- The World Bank data shows remittances by Africans in the diaspora hit over $95.6 billion in 2021 with Nigeria, Ghana, and Kenya among the highest recipients of the inflows.
- Africa has a housing deficit of about 56 million units driven largely by urbanization and population growth, which has left governments struggling to meet the demand for affordable units.
- Many of the 40,000 people moving to African cities every day cannot afford basic formal housing or access loans to acquire homes.
Pan African housing development financier, Shelter Afrique, is targeting Africans living and working abroad to enhance the delivery of affordable housing agenda across the continent.
Shelter Afrique managing director Thierno-Habib Hann said over 170 million people of African descent that live and work in various countries across the world present a formidable resource pool for the continent’s infrastructure development, including housing.
“African diaspora populations are growing, as are their savings and the scale of resources available to reinvest in their countries of origin,” Hann said at the 25th Annual Harvard Africa Business Conference 2023 – Africa Accelerated, where he shared insights on innovative solutions for addressing Africa’s housing deficit,
The World Bank estimates Africans in the diaspora save about $53 billion per year and, in 2021, recorded remittances reached over $95.6 billion.
Last year, remittances to Sub-Saharan Africa, the region most highly exposed to the effects of the global crisis, grew an estimated 5.2 per cent to with strong flows to Nigeria and Kenya.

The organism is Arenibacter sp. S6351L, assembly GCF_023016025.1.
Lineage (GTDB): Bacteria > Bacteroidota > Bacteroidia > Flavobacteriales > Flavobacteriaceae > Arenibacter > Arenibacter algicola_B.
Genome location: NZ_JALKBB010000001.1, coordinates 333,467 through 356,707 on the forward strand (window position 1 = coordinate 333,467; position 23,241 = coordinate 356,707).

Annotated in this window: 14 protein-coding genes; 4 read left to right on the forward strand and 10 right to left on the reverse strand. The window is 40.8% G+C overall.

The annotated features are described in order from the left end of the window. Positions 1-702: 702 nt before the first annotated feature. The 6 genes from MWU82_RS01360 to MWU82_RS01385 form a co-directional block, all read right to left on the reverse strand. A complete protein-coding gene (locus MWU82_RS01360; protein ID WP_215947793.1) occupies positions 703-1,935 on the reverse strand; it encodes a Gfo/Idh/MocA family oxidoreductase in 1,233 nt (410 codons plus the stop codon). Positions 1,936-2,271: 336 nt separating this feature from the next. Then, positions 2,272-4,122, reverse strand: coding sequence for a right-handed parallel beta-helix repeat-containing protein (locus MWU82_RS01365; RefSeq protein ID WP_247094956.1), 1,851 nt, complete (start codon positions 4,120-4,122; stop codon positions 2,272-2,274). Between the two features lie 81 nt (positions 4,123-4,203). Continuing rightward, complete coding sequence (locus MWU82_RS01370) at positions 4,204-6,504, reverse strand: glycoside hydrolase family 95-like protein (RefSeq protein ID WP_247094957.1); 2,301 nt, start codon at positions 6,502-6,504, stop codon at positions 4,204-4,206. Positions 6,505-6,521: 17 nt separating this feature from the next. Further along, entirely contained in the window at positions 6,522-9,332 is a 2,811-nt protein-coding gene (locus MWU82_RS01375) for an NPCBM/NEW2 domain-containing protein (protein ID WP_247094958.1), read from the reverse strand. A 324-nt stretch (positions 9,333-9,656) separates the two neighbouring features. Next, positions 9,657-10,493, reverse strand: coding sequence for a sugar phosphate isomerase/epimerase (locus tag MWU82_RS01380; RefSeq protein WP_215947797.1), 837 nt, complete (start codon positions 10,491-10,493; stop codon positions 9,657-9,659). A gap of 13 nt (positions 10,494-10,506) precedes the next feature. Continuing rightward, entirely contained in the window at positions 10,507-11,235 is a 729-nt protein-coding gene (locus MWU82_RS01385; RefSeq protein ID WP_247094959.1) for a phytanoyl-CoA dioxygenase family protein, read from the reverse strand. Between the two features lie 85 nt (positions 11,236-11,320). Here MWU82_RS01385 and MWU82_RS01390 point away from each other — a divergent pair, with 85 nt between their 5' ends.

The World Bank, however, projects remittances in 2023 will soften to a 3.9 per cent growth, as adverse conditions in the global environment and regional source countries persist.
The top 10 highest recipients of remittance inflows in Africa in 2021 include Nigeria ($19.2 billion), Ghana ($4.5 billion), Kenya ($3.7 billion), Senegal ($2.7 billion), Zimbabwe ($2.0 billion), Democratic Republic of Congo ($1.3 billion), Uganda ($1.1 billion), Mali ($1.1 billion), South Africa ($900 million), and Togo ($700 million).
Africa’s top remittance recipients as a proportion of their economies are South Sudan, Lesotho and Gambia with 35 per cent, 21 per cent and 15 per cent of GDP respectively coming from remittances, according to World Bank statistics.
“We are considering tapping into the diaspora to enhance affordable housing delivery by setting up diaspora bonds for affordable housing and infrastructure development, skills transfer, and leveraging on their networks and outreach,” Hann noted.
Since 2000, five countries including Kenya, Nigeria, Ethiopia, Ghana, and Rwanda, with an estimated total diaspora population of four million individuals, or 12 per cent of total African migrants, have issued diaspora bonds.
Africa is considered the continent with one of the most rapidly growing urban populations, with over 60 per cent of the urban population in Sub-Saharan Africa (SSA) estimated to live in areas categorised as slums and informal settlements.